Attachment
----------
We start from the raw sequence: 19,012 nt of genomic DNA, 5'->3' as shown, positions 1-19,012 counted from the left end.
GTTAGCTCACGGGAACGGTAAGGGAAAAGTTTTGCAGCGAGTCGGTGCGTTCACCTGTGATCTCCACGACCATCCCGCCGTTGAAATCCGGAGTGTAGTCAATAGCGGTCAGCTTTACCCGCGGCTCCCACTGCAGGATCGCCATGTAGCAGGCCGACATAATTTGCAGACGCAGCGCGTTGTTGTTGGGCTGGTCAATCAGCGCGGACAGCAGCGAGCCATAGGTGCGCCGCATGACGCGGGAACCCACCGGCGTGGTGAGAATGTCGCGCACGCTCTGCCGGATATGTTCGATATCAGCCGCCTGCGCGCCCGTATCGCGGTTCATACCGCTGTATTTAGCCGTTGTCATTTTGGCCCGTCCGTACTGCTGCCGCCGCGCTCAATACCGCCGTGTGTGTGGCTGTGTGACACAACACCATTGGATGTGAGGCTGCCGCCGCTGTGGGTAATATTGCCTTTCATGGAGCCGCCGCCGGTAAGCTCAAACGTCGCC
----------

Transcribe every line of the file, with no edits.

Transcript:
We start from the raw sequence: 19,012 nt of genomic DNA, 5'->3' as shown, positions 1-19,012 counted from the left end.
GTTAGCTCACGGGAACGGTAAGGGAAAAGTTTTGCAGCGAGTCGGTGCGTTCACCTGTGATCTCCACGACCATCCCGCCGTTGAAATCCGGAGTGTAGTCAATAGCGGTCAGCTTTACCCGCGGCTCCCACTGCAGGATCGCCATGTAGCAGGCCGACATAATTTGCAGACGCAGCGCGTTGTTGTTGGGCTGGTCAATCAGCGCGGACAGCAGCGAGCCATAGGTGCGCCGCATGACGCGGGAACCCACCGGCGTGGTGAGAATGTCGCGCACGCTCTGCCGGATATGTTCGATATCAGCCGCCTGCGCGCCCGTATCGCGGTTCATACCGCTGTATTTAGCCGTTGTCATTTTGGCCCGTCCGTACTGCTGCCGCCGCGCTCAATACCGCCGTGTGTGTGGCTGTGTGACACAACACCATTGGATGTGAGGCTGCCGCCGCTGTGGGTAATATTGCCTTTCATGGAGCCGCCGCCGGTAAGCTCAAACGTCGCC